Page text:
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Exercise Eases Anxiety in Chronically Ill People

People With Chronic Illnesses Who Exercise Regularly Report About a 20% Reduction in Anxiety Symptoms, Study Shows
By
WebMD Health News
Reviewed by Louise Chang, MD

Feb. 22, 2010 -- Regular exercise may provide an unexpected benefit for people who have chronic illnesses like heart disease and arthritis.

A new study shows that regular exercise relieves anxiety in chronically ill people and may help improve their quality of life.

Researchers say this anxiety relief is in addition to other proven general health and well-being benefits of regular exercise.

"Our findings add to the growing body of evidence that physical activities such as walking or weight lifting may turn out to be the best medicine that physicians can prescribe to help their patients feel less anxious," researcher Matthew Herring, a doctoral student in the department of kinesiology at the University of Georgia, says in a news release.

Researchers say that anxiety symptoms and disorders are common in people with chronic illnesses and can have a negative effect on health because anxious people are less likely to follow prescribed treatments.

Anxiety Relief From Exercise

In the study, published in the Archives of Internal Medicine, researchers reviewed 40 studies on the effects of exercise in people with chronic illnesses. The studies were published from 1995 to 2007 and involved nearly 3,000 people. The participants in the studies suffered from a variety of chronic illnesses, including heart disease, multiple sclerosis, cancer, and arthritis.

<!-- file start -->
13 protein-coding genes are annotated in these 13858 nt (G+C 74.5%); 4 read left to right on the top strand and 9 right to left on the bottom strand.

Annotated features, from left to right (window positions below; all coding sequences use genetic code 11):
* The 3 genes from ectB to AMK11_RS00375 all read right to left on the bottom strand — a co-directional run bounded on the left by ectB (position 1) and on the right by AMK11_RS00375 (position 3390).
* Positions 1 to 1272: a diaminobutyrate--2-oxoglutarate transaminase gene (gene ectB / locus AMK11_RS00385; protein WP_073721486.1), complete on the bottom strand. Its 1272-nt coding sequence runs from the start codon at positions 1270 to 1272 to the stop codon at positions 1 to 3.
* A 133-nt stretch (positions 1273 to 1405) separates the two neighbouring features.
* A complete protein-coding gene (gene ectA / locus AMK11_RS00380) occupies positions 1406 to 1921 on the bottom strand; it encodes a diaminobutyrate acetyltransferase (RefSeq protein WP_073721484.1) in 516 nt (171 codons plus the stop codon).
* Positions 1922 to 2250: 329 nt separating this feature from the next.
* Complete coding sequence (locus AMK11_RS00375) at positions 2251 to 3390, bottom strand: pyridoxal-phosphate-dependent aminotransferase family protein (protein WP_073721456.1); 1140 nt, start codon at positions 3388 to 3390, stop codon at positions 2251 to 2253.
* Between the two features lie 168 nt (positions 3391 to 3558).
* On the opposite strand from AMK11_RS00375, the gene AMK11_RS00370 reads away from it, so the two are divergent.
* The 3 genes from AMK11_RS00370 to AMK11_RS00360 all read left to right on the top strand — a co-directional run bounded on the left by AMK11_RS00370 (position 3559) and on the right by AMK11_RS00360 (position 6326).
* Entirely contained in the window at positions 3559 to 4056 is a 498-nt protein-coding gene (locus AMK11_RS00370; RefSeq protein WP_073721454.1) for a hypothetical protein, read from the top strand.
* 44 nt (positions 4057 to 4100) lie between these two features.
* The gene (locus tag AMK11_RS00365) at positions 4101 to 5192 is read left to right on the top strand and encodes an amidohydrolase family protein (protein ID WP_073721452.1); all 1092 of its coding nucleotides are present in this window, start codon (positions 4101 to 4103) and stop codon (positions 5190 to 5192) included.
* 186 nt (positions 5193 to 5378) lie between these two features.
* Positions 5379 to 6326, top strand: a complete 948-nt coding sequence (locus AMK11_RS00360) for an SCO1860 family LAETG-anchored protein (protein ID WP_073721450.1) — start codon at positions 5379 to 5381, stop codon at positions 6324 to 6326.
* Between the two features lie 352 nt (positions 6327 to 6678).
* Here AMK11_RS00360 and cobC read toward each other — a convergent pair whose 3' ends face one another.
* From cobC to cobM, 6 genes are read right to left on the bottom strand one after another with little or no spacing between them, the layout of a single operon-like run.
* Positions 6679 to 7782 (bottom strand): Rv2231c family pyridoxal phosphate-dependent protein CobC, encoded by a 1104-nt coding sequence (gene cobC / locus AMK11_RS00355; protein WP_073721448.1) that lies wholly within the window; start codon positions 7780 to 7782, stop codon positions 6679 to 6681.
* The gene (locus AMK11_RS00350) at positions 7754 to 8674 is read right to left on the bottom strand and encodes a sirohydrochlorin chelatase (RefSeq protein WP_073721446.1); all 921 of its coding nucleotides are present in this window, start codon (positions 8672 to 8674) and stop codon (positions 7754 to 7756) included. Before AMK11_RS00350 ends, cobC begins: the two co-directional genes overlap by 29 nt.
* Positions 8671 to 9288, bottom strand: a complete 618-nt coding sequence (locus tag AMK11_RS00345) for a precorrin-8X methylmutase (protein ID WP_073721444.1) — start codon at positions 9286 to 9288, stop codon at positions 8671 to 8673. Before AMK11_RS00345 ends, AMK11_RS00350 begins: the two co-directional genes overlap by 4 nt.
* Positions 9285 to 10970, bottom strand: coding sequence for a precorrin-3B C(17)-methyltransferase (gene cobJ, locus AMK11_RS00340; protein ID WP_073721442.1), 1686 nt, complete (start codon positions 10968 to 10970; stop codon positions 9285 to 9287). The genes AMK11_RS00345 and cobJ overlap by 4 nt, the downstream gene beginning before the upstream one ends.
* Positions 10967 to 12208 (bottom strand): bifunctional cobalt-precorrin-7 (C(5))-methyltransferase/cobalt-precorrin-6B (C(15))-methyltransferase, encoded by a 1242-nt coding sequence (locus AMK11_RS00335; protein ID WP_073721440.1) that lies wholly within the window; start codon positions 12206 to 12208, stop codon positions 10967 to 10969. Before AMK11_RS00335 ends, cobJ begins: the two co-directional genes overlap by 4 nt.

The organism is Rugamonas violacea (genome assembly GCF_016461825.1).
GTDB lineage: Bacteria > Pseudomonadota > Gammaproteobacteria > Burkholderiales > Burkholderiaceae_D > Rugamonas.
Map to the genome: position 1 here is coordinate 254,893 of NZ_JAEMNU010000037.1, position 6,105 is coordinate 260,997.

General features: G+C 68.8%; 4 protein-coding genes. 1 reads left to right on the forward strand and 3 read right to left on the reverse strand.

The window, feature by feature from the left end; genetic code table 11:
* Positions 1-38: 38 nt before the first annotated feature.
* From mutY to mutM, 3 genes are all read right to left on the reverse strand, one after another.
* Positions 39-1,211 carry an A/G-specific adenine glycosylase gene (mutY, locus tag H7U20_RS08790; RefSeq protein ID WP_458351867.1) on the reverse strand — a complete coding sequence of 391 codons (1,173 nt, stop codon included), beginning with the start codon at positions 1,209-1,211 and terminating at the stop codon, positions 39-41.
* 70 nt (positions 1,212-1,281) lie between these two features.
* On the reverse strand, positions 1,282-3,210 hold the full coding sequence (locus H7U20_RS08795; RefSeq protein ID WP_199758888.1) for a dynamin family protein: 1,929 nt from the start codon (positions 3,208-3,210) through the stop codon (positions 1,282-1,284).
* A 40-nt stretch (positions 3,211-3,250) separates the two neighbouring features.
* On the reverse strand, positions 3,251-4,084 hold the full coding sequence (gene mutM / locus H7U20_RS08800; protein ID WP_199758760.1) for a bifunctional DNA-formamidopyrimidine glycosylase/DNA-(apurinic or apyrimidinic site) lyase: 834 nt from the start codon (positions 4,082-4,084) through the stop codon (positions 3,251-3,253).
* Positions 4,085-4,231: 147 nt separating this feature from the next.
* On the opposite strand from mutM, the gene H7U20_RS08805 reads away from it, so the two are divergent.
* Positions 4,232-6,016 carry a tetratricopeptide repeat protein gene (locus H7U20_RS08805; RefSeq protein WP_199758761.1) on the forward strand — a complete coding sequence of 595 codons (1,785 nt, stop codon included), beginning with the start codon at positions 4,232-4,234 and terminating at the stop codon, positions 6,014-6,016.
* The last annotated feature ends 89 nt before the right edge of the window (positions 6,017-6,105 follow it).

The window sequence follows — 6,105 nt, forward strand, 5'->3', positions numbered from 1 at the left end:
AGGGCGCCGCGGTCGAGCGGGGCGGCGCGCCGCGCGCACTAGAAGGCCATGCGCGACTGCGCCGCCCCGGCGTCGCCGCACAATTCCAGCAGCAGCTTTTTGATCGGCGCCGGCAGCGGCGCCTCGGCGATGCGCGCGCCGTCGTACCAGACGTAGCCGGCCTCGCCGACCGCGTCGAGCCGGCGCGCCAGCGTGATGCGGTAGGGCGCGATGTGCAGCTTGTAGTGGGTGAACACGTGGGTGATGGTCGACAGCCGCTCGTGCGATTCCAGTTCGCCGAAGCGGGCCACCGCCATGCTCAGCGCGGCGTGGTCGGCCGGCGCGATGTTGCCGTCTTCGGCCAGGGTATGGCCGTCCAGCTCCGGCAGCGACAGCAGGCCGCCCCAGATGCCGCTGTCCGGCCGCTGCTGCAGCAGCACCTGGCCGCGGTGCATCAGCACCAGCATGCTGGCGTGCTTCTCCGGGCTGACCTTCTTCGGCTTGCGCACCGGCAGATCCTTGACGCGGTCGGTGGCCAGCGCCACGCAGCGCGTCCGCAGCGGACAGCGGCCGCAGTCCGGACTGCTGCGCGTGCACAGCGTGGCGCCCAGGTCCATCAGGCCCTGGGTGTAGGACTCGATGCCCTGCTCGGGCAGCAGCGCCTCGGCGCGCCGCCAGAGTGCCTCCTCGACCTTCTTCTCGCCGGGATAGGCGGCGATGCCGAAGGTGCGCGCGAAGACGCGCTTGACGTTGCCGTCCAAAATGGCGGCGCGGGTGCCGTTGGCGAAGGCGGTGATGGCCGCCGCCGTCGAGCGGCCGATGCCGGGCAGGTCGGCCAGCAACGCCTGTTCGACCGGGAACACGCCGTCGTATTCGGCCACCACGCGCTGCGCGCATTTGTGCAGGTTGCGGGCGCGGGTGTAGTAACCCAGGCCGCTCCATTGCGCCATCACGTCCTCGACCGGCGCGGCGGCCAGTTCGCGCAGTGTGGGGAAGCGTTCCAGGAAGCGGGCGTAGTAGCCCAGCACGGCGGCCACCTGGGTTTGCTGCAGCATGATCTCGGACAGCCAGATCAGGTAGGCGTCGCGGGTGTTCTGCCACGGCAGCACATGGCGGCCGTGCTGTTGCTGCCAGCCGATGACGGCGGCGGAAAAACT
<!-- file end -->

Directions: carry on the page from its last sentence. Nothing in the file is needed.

The results showed that people with chronic illnesses who exercised regularly reported about a 20% reduction in anxiety symptoms, compared to those who did not exercise.

Researchers found that in 90% of the studies analyzed, people with chronic illnesses who exercised regularly had fewer symptoms of anxiety, such as feelings of worry, apprehension, and nervousness, than people who did not exercise.

The study also showed that regular exercise sessions longer than 30 minutes were better at providing relief from anxiety than sessions shorter than 30 minutes.

But the duration of the exercise program seemed to have the opposite effect. Exercise programs that lasted 3-12 weeks appeared to provide better anxiety relief than programs lasting longer than 12 weeks. Researchers say this may be because people find it harder to stick with a longer exercise program.

"Because not all study participants completed every exercise session, the effect of exercise on anxiety reported in our study may be underestimated," co-author Rod Dishman, PhD, professor of kinesiology at the University of Georgia, Athens, says in the release. "Regardless, our work supports the use of exercise to treat a variety of physical and mental health conditions, with less risk of adverse events than medication."

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